10 Questions to Ask Families That Turn An Average Funeral Service Into A Unique Celebration

As a funeral professional, you want to offer amazing value, right?

If you’re like most funeral pros we meet and chat with everyday, that answer is probably a capital YES!

And at the heart of amazing service, is usually a unique life celebration. No matter how extravagant or simple, our research over the years has shown us how much value uniqueness brings to the table.

The TRUE difference between a unique celebration, and a painfully average one, is often the questions you ask. If you ask better questions in your planning process, you’ll start getting better answers. And when you have better answers, you’ll be able to better serve your families.

We’ve decided to round up 10 questions that we recommend adding to your normal service planning questions. These are questions that are proven to work – not just in funeral service, but in other industries as well. So give them a read, and see how they work out for you!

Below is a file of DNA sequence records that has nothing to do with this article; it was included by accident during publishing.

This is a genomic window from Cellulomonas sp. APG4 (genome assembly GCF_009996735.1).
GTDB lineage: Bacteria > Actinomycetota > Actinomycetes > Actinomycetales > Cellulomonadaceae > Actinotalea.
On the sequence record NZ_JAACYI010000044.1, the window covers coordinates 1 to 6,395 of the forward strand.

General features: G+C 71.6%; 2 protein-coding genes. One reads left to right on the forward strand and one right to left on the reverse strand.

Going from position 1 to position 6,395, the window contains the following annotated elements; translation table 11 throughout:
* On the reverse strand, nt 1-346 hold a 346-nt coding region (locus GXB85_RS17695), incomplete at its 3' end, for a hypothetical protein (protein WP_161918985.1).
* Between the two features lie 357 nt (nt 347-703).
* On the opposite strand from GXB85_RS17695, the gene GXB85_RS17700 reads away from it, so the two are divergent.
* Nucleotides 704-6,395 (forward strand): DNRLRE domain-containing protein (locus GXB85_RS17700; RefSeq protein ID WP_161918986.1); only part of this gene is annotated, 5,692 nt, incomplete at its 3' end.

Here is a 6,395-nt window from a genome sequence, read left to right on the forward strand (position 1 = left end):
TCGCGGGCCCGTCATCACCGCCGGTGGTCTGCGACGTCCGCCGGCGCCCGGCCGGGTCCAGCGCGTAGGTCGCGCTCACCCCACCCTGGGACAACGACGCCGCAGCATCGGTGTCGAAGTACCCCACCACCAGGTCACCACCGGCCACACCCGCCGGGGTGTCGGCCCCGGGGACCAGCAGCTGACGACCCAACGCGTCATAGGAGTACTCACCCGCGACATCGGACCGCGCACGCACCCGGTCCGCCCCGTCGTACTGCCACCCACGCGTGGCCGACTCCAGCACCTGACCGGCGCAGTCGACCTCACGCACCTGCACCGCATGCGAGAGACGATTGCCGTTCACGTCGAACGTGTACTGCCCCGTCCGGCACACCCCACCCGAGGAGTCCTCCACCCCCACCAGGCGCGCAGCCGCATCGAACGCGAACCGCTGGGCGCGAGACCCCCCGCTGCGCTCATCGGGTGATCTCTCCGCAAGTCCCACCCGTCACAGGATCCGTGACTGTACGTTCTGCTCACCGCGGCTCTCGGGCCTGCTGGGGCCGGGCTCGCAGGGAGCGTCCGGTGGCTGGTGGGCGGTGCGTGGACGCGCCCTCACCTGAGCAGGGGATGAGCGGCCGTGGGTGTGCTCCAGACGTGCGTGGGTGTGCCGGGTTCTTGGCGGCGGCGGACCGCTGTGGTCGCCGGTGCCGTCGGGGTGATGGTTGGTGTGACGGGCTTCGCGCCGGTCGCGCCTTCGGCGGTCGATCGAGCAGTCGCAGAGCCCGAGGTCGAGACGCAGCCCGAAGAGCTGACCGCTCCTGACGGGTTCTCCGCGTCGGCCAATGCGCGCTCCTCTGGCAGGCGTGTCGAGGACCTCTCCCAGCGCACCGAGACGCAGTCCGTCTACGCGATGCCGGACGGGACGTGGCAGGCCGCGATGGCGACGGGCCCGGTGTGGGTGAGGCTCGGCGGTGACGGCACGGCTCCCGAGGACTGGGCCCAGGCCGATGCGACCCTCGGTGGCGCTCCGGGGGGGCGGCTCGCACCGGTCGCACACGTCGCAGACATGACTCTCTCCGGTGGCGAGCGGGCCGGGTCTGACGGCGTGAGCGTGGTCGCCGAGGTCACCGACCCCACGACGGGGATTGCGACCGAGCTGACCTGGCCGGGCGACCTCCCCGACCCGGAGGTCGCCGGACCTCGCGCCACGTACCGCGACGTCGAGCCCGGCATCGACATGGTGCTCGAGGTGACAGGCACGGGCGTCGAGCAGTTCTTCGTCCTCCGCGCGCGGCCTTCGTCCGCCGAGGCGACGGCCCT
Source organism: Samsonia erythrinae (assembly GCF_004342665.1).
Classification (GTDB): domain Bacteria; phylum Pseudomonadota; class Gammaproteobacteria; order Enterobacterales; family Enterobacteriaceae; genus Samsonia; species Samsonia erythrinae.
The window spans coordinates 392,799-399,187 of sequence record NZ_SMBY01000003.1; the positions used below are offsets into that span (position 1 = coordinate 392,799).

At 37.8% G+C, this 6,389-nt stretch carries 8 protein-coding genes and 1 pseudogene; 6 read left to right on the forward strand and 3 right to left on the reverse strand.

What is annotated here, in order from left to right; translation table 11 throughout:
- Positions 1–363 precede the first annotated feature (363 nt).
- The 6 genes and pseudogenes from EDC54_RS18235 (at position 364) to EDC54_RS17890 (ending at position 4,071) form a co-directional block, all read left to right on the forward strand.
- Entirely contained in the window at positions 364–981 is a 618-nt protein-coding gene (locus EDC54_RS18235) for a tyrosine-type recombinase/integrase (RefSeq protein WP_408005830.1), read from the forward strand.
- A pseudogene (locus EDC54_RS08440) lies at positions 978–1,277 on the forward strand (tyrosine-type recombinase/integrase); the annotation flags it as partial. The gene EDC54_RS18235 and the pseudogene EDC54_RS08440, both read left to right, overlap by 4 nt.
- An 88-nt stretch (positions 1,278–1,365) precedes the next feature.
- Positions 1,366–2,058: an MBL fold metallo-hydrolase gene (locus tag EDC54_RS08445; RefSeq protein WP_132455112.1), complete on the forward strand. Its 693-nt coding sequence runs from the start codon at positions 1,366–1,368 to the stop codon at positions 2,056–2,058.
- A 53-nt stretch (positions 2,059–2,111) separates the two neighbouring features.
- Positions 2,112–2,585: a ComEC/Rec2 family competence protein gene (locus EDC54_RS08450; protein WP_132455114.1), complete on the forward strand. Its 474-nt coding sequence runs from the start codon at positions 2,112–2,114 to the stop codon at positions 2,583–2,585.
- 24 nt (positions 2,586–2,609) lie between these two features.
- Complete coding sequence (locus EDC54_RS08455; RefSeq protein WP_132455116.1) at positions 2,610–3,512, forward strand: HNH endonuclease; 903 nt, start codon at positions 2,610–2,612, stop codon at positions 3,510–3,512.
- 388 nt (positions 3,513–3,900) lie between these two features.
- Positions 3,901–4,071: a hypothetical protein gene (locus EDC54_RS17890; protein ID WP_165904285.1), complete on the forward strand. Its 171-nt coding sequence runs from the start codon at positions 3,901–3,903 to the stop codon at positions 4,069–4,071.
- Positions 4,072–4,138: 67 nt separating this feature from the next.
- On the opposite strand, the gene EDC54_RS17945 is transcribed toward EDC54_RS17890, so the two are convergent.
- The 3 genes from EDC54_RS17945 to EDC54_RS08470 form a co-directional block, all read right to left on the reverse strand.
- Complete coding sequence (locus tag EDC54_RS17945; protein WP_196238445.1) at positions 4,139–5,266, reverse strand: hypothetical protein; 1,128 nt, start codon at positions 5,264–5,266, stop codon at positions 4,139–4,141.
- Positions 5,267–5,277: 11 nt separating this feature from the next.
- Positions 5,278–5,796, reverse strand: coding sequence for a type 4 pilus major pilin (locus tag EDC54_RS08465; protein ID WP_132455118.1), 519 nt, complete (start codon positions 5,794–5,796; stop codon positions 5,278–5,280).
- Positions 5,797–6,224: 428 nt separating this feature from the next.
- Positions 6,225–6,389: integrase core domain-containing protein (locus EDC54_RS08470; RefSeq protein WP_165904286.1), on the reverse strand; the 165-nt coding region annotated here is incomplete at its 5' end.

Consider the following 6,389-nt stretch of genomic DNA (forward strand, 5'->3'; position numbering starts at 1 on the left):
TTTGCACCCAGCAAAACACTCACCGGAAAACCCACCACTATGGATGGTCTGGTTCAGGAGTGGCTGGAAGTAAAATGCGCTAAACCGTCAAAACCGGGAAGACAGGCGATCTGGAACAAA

Question #1:  Can you bring in photos of your loved one, and a couple of things that remind you of them?

To start the funeral planning process, get the family involved from the get-go. Ask them to bring photos and items that remind them of the loved one. Perhaps even the loved one’s favorite things. This will not only help the planning process, but also the healing and remembering process.


Question #2: Tell me a little about what you (or your loved one) thinks about funerals in general.

This is a great question to start with early on because it gets families thinking about their opinions on funerals in general. Do they value the service, or do they think it’s unnecessary? Do they have an interest in planning a funeral, but think they’re a rip off? This question gives the family a little time to open up on the topic of funerals and it gives you an opportunity to open up conversation based on their assumptions.


Question #3: Can each of you tell us about the loved one?

The most important question of all. Ask each family member to speak about the loved one. You can get them go deeper by asking:

  • What did they love the most?